UGA Study: Family Life Can Make You a Better Boss
Thursday, January 21st, 2021
The COVID-19 pandemic means more time at home for many of us. A new study revealed that for working parents, that increase in quality time with their families may have some unforeseen benefits.
New research from the University of Georgia, published in the Journal of Applied Psychology, found that positive interactions with your child during your off hours can make you a better leader. The study examined two samples of 46 and 113 managers, measuring whether participants had experienced positive interactions with their families—such as working together on a project or laughing together, each day after work. The study also looked at whether participants felt connected to their family and satisfied with their family life in general.
The researchers also analyzed leadership practices, asking participants how often they engaged in behaviors such as making sure employees know expectations and helping subordinates strengthen their skillsets. In both studies, the managers completed one survey in the morning and one in the afternoon for 10 days. The results showed links between positive family interactions after hours and more effective leadership during the workday.
“I think we focus so much on the negative things about work-family balance or the demands of a family—people need to meet these family demands, so that’s why sometimes they couldn’t perform well at work,” said Szu Han “Joanna” Lin, lead author of the study and an assistant professor in UGA’s Terry College of Business. “But one thing I think is important to know is that leaders could be more effective because of their family life.”
Plenty of scholarly research on leadership focuses on how family life can negatively impact a person’s career. Studies that do examine positive effects of family life typically focus exclusively on task performance. Lin wanted to examine how positive interactions with family could specifically influence leadership behaviors like showing consideration, marked by things like providing assistance and showing concern for employees, and more change-oriented behaviors, such as helping employees develop their strengths and showing enthusiasm about what needs to be accomplished on a specific workday.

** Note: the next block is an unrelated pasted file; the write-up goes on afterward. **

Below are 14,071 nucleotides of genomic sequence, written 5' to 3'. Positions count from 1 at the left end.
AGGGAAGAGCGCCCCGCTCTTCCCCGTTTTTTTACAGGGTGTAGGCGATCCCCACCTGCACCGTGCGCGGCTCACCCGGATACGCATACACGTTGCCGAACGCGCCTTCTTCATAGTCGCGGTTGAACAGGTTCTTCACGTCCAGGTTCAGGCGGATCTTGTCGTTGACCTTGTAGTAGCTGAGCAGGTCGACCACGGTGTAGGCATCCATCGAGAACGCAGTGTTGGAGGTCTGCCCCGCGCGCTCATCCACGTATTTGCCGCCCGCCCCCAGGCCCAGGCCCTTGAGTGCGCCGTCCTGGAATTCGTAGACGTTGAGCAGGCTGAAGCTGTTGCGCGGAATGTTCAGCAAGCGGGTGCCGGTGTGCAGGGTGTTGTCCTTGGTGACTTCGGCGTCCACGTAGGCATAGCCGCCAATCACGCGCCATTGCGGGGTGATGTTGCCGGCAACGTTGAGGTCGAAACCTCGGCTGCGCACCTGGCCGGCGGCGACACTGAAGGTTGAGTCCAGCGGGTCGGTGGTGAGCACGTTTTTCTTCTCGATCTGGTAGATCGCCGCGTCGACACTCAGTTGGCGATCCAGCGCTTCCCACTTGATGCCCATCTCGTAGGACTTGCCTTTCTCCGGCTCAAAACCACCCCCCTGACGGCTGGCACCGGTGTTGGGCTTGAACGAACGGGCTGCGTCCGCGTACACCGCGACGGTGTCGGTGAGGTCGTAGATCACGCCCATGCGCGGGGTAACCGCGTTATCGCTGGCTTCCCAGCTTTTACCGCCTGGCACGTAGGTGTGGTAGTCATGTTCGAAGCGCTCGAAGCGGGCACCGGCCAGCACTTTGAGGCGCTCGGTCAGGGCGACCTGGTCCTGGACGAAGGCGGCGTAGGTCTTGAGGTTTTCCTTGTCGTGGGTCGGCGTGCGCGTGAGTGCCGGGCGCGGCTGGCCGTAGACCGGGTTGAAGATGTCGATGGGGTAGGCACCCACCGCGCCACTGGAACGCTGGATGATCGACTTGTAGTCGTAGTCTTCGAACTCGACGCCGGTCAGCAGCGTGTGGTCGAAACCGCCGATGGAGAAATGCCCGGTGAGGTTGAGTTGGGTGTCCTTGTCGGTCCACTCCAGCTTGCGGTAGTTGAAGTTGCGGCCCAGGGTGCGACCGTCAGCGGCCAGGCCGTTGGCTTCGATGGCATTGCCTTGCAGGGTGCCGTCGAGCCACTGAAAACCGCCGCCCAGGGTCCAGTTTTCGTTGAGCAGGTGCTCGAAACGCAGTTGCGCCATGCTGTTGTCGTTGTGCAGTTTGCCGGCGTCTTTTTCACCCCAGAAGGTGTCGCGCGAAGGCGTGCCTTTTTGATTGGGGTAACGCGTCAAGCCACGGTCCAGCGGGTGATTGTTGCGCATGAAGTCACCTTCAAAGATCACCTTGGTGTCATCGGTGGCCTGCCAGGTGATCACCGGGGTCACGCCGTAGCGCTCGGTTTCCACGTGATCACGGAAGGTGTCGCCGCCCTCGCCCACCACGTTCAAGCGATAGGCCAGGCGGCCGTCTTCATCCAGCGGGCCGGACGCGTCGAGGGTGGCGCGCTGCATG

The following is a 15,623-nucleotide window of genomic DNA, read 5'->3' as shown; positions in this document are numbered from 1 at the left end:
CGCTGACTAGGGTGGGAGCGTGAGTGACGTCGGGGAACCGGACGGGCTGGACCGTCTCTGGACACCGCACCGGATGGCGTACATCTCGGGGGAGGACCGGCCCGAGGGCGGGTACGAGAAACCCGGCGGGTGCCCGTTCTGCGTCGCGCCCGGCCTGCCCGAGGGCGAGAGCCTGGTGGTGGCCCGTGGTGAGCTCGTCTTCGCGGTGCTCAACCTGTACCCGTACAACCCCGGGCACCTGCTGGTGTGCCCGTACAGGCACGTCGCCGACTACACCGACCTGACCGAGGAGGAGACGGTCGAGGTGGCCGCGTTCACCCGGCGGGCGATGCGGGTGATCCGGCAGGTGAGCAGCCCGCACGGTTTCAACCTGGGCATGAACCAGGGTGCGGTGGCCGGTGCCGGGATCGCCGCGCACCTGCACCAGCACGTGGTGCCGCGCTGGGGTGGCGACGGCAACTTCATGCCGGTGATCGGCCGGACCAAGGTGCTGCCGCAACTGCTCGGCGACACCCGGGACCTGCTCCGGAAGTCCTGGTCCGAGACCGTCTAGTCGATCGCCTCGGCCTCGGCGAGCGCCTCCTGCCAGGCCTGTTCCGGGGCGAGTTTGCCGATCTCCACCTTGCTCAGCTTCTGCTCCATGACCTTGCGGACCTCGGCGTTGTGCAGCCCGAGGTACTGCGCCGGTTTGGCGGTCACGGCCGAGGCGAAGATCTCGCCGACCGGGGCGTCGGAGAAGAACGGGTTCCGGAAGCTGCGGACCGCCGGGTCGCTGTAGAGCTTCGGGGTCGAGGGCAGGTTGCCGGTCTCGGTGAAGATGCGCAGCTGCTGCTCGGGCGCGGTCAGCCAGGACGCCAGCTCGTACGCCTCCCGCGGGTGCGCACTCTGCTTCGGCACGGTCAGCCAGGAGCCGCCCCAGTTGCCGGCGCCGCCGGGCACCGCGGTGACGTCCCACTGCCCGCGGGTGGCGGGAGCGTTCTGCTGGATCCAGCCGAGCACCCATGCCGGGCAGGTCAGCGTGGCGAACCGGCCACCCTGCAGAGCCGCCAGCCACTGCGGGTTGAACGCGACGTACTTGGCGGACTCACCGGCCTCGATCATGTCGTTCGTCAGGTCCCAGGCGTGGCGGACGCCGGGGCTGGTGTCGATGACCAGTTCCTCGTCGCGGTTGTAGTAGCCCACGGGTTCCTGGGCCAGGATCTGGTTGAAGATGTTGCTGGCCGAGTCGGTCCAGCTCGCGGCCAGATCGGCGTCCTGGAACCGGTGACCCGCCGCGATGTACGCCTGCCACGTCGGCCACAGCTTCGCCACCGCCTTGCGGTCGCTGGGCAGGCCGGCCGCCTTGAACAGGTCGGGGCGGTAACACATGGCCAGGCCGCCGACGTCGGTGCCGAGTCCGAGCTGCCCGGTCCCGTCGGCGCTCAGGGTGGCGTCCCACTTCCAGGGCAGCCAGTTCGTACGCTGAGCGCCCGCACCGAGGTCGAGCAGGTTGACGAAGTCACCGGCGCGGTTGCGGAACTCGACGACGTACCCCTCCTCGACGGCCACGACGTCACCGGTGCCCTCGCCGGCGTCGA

Transformational leadership, which focuses on creating a vision and how teams can work together to achieve it, is considered one of the most effective styles of leadership, Lin said. Through her research, Lin found a connection between showing more of those transformational tendencies and having had a positive family interaction as a parent the day before.
And the positive interactions don’t have to be something big. Little moments can lead to big changes in attitude the following workday.
“You take your kids out for a walk. You chat about how your day was. These are positive family events that help you feel you connected with your kids,” Lin said. “Your needs are satisfied at home. And on the next day, you’ll be more motivated to help your employees.”
Organizations typically are structured in a way that keep work life mostly separated from employees’ home lives, but Lin suggested companies use this information to transform work culture. Facilitating work events that could involve families or finding other ways to encourage employees to take time to spend with their families could be beneficial for both the workers themselves and the corporation’s bottom line.